Dundee United’s players have their future in their own hands.
A return to the Premiership is tantalisingly within their reach.
They have to beat one team in their own division and one in the top league over two matches apiece and the prize is won.
Easy to say, more difficult to achieve, but United fans are now entitled to believe that this team can return them to the Promised Land.
A rich vein of form is being mined at the right time and the jackpot is golden.
Robbie Neilson’s side are hitting form at the ideal time.
Three wins on the spin, with two of them against Ayr and Inverness – one of whom they’ll meet in the first of the play-off games – is top form ahead of matches which will determine the immediate future of the club.
The Premiership is the place to be for a big Scottish outfit.
The Championship is not without drama and excitement but the real action is in among the big boys, with the potential for glory and, crucially, decent income streams.
United look solid at the back with only two goals conceded in the last four outings, with three of those games against the other three top sides in the division.
The confidence is surging through the tangerine ranks and so it should be.
Defensively sound, creative and mobile in midfield – and with a fit Osman Sow and Pavol Safranko offering formidable goal threat – the Tannadice side are now showing all the hallmarks of a team capable of beating the opponents standing in their way of a Premiership return.
Positive thinking is a powerful tool.
Neilson as head coach is embracing it and he’s right to do so.
With Bouhenna or Reynolds or Connolly to choose from as an indomitable central defensive pairing, and McMullan’s magnificent sashaying runs terrorising opposition markers, added to the dangerous duo leading the line, the United boss need fear no one.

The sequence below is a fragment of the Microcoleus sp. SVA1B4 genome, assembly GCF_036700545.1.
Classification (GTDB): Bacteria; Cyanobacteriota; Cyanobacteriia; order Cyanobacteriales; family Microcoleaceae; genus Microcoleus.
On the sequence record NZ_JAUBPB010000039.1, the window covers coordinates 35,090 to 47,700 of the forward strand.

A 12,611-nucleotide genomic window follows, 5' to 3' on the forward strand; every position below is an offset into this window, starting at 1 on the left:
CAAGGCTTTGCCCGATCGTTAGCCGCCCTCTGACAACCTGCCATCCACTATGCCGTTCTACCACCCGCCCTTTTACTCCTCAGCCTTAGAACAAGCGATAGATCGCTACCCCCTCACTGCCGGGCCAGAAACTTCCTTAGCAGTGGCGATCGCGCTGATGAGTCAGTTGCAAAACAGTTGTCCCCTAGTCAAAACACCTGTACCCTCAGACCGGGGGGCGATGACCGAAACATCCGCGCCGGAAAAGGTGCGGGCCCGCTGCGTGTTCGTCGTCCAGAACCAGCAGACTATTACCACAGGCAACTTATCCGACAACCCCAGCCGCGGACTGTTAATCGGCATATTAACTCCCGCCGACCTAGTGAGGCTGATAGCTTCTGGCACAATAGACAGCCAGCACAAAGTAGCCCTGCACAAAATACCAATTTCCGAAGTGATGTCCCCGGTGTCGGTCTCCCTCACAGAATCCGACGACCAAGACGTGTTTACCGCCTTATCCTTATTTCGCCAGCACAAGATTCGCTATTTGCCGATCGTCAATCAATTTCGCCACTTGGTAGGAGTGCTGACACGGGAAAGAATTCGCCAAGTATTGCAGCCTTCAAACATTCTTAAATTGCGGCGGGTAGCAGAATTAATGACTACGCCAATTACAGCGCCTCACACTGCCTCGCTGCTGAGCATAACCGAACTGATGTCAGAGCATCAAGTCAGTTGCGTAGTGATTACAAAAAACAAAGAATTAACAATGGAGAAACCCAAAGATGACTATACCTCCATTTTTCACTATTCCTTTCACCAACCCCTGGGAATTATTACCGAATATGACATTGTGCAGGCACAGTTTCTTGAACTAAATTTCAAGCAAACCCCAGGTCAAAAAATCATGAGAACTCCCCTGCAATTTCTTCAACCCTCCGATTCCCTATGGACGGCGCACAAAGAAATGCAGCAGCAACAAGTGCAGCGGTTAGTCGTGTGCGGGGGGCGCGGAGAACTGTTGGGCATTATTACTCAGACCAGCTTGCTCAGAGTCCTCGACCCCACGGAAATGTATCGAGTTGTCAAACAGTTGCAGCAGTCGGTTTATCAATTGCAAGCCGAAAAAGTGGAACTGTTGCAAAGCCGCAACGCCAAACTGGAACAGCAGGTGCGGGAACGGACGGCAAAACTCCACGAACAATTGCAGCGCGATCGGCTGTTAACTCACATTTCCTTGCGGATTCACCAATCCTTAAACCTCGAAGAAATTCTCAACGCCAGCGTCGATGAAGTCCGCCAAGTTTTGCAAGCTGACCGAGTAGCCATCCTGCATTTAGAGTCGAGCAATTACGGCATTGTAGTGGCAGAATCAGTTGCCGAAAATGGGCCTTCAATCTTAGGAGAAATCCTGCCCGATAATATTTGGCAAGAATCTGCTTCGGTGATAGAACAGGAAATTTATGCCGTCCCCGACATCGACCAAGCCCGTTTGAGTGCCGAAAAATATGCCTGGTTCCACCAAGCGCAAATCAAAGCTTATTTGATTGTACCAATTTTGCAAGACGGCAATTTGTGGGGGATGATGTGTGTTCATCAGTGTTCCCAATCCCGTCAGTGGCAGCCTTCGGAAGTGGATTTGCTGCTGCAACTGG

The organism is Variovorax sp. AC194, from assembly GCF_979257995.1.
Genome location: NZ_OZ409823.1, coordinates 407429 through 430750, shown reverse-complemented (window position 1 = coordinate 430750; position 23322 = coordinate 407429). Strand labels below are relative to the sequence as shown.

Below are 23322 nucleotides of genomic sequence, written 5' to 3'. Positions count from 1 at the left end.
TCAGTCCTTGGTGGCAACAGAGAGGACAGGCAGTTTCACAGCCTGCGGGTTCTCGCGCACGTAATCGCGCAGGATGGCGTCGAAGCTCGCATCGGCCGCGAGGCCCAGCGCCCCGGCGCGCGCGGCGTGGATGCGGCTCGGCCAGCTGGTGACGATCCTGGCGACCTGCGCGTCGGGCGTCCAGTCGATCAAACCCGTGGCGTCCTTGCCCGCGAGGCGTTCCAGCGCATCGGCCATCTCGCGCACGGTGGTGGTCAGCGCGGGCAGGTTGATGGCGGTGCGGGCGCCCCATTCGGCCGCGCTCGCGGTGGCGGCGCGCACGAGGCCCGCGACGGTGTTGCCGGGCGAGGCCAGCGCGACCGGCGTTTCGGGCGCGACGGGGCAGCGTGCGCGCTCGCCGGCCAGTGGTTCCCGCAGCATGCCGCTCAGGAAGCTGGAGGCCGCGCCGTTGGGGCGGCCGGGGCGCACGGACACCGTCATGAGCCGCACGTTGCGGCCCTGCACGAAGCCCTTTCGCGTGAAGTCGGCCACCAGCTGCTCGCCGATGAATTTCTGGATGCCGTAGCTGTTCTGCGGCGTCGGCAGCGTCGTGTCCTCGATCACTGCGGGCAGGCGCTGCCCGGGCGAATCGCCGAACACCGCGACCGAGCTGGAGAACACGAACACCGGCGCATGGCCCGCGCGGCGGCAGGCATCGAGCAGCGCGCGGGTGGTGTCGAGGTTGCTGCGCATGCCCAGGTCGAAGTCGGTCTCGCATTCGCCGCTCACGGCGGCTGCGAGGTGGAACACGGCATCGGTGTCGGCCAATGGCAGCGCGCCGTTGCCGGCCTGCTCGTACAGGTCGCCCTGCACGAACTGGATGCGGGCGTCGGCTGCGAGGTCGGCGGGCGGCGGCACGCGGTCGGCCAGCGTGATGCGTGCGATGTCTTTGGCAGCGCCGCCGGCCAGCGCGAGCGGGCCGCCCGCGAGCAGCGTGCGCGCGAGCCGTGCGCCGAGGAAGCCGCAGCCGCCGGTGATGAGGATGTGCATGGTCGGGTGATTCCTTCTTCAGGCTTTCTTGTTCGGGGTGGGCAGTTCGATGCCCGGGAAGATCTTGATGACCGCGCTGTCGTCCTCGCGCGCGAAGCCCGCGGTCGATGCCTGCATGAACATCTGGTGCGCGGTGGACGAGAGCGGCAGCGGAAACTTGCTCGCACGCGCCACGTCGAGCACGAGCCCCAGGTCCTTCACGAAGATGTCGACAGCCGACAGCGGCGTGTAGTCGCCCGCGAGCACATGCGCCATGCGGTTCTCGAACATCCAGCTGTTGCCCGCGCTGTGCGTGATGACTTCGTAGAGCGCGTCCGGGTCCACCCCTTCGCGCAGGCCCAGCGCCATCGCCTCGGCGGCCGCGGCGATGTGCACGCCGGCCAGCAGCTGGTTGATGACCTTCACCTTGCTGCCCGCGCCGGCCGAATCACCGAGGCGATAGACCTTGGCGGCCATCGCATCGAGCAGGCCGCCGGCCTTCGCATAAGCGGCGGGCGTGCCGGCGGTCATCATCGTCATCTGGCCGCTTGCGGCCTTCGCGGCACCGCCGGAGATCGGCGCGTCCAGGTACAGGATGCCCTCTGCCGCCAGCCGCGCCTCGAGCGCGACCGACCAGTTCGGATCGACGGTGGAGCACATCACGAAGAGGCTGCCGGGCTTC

Football returns the efforts invested.
Hard work and belief and persistence pay off.
It takes time but now the fruits of the labour of all those involved at Tannadice are starting to fully bloom.
Over-confidence can be a dangerous elixir but, unlike self-doubt and defeatism, it’s only occasionally deadly.
The noises issuing from the United camp are the sweet sound of men embracing their talents and abilities, in the knowledge that they are equal to the task.
Scottish football players at one time were famed for being gallus and for a bit of swagger. These are admirable qualities when backed up with substance.
Humility is a fine quality but it is best exercised after a match.
During the game the aim of the exercise is to leave your opponents in no doubt that you are the superior team.
The great Willie Miller once told me that in Aberdeen’s heyday, he could tell by looking at Rangers players in the tunnel that they were beaten before they started, such was the confidence that great Pittodrie side exuded.
United should feel similar confidence in their abilities, with the prize of promotion firmly within their view, and their grasp.